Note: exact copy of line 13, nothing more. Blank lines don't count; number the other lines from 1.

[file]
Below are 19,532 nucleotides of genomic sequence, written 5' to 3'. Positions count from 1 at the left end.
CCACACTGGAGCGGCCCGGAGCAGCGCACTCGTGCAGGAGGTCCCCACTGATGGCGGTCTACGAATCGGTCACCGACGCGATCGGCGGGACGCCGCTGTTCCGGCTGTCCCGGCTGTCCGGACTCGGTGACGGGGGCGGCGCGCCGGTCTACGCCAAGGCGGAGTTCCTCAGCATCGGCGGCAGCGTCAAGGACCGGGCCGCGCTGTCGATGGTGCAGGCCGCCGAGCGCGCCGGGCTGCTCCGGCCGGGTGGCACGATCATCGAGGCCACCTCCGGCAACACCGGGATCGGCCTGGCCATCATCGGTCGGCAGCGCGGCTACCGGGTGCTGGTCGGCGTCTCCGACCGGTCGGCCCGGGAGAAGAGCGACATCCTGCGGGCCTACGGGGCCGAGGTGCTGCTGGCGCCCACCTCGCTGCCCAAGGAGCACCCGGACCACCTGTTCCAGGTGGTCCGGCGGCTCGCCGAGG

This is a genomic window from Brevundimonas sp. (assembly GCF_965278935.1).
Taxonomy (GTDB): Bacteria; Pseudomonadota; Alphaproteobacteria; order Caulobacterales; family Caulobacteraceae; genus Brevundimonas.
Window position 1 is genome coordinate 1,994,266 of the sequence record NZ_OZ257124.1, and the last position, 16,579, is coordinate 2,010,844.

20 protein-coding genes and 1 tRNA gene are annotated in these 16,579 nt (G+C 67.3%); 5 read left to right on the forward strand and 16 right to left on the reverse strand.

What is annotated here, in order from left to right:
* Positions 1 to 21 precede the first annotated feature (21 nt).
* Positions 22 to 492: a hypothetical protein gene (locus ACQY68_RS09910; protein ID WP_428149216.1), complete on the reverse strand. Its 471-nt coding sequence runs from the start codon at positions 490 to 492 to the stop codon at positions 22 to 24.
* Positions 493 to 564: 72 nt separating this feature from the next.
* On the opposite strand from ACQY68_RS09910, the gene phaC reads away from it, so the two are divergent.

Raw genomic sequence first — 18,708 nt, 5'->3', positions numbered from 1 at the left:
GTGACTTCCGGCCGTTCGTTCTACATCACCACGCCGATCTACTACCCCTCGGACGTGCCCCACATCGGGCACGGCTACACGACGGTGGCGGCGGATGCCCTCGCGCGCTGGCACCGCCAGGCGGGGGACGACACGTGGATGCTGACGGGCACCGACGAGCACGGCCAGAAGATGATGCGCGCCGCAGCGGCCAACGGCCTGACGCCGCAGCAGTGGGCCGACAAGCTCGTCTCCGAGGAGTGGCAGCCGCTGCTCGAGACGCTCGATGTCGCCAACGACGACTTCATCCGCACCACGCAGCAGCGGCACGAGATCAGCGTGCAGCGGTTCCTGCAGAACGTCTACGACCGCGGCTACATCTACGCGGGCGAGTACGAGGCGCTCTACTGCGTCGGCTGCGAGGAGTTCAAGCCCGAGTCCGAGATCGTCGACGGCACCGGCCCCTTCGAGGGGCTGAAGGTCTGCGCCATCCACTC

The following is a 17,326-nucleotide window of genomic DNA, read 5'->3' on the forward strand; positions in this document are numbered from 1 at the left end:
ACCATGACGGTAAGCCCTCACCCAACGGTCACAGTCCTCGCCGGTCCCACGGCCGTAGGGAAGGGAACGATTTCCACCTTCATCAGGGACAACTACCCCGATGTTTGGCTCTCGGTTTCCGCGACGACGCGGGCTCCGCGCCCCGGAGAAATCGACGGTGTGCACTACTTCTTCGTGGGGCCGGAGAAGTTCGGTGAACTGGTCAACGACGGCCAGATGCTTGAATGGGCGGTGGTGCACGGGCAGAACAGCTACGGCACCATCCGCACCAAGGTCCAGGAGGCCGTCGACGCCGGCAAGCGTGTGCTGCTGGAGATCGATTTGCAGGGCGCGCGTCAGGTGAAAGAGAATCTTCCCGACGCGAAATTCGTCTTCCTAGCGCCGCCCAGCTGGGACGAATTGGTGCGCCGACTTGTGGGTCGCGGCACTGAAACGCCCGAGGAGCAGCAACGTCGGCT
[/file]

GTGACTTCCGGCCGTTCGTTCTACATCACCACGCCGATCTACTACCCCTCGGACGTGCCCCACATCGGGCACGGCTACACGACGGTGGCGGCGGATGCCCTCGCGCGCTGGCACCGCCAGGCGGGGGACGACACGTGGATGCTGACGGGCACCGACGAGCACGGCCAGAAGATGATGCGCGCCGCAGCGGCCAACGGCCTGACGCCGCAGCAGTGGGCCGACAAGCTCGTCTCCGAGGAGTGGCAGCCGCTGCTCGAGACGCTCGATGTCGCCAACGACGACTTCATCCGCACCACGCAGCAGCGGCACGAGATCAGCGTGCAGCGGTTCCTGCAGAACGTCTACGACCGCGGCTACATCTACGCGGGCGAGTACGAGGCGCTCTACTGCGTCGGCTGCGAGGAGTTCAAGCCCGAGTCCGAGATCGTCGACGGCACCGGCCCCTTCGAGGGGCTGAAGGTCTGCGCCATCCACTC